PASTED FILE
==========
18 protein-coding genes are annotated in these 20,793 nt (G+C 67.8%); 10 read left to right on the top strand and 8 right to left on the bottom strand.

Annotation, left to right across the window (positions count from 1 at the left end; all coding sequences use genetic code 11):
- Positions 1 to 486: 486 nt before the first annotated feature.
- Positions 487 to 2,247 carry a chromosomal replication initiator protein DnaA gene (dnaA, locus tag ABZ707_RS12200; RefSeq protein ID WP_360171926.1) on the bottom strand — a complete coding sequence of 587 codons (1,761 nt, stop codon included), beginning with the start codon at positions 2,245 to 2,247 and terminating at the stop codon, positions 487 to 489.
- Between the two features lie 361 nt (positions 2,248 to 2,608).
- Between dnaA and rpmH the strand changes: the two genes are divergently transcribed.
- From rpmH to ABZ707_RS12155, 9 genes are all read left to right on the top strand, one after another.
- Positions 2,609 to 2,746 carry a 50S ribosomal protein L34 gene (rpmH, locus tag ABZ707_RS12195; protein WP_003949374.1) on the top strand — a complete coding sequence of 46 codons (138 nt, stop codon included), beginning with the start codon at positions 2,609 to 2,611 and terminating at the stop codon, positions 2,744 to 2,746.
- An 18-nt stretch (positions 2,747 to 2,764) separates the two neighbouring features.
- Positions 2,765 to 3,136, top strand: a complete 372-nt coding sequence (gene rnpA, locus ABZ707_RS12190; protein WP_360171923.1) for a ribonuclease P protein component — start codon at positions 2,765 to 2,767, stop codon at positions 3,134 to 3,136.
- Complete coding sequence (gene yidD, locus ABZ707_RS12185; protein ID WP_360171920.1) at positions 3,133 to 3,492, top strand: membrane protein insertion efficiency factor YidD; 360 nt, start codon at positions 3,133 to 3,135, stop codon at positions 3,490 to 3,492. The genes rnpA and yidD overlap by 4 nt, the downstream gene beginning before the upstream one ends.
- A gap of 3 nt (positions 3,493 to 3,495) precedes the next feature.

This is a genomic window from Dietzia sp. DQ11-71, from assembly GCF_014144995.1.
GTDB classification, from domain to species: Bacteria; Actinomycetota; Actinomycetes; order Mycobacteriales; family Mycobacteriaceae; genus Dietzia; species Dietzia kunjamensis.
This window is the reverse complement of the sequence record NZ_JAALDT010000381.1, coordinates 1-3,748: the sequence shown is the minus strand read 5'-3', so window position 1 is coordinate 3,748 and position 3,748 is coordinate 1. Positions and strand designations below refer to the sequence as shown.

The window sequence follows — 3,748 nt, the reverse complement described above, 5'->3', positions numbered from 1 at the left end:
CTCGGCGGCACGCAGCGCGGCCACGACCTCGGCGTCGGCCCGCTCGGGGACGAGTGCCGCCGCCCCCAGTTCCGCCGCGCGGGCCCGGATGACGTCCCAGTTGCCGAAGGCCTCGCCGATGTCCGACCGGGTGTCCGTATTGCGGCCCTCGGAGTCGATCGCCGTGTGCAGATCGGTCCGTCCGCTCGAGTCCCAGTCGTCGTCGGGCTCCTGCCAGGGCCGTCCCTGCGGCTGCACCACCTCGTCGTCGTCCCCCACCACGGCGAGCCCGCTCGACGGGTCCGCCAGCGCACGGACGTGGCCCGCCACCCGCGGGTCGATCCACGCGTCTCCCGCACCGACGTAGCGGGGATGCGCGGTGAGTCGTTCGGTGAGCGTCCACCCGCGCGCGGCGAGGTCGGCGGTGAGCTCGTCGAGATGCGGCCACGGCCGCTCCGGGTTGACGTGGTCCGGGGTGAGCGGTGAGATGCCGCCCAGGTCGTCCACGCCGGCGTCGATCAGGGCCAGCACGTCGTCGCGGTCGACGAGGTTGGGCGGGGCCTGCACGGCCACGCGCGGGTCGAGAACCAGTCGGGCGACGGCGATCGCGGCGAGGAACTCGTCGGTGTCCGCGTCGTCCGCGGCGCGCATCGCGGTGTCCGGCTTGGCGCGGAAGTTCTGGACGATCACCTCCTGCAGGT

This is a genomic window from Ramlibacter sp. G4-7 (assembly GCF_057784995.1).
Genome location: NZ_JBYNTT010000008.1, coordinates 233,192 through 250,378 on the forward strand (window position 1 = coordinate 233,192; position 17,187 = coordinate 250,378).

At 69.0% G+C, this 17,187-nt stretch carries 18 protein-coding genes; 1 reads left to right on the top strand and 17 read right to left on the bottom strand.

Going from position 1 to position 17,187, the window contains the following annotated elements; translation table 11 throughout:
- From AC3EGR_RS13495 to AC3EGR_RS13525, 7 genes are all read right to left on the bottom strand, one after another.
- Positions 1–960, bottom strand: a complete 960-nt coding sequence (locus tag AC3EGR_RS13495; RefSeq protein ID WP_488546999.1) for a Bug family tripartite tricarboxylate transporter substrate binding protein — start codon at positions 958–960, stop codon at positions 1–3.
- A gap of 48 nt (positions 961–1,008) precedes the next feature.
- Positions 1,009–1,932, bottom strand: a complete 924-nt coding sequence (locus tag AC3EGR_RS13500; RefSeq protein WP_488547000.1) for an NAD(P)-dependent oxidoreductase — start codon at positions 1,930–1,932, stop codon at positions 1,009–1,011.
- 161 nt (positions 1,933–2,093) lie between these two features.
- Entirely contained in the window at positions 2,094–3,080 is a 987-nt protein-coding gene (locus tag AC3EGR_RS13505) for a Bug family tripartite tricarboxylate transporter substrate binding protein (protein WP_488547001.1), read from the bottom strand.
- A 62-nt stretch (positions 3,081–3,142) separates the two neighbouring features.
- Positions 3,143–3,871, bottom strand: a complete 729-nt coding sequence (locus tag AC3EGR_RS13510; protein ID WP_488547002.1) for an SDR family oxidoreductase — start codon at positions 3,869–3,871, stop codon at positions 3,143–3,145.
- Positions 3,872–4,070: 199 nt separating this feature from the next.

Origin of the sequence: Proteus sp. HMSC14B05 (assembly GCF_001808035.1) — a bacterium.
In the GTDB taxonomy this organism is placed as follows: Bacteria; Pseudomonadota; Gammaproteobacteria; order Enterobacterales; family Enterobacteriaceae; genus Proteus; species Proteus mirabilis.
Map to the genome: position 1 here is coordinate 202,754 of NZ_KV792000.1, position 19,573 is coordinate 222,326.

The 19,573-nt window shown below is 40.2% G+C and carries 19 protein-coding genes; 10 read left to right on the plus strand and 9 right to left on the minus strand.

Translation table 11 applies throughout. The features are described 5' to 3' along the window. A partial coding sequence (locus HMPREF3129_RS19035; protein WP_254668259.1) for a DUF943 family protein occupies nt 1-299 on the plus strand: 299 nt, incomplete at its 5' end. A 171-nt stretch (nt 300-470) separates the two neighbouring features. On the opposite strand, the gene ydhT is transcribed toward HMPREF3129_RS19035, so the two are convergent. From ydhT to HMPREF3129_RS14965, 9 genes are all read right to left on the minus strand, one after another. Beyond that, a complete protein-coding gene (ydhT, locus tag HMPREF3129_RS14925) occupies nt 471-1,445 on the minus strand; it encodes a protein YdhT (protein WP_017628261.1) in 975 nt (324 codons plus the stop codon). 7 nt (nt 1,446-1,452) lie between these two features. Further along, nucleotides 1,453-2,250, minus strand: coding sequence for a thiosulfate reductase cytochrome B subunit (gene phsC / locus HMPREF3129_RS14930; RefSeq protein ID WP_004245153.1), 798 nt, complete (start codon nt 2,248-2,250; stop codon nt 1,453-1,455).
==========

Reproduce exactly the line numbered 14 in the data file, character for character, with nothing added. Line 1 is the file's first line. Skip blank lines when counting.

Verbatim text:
GTDB classification, from domain to species: Bacteria; Actinomycetota; Actinomycetes; order Mycobacteriales; family Mycobacteriaceae; genus Dietzia; species Dietzia kunjamensis.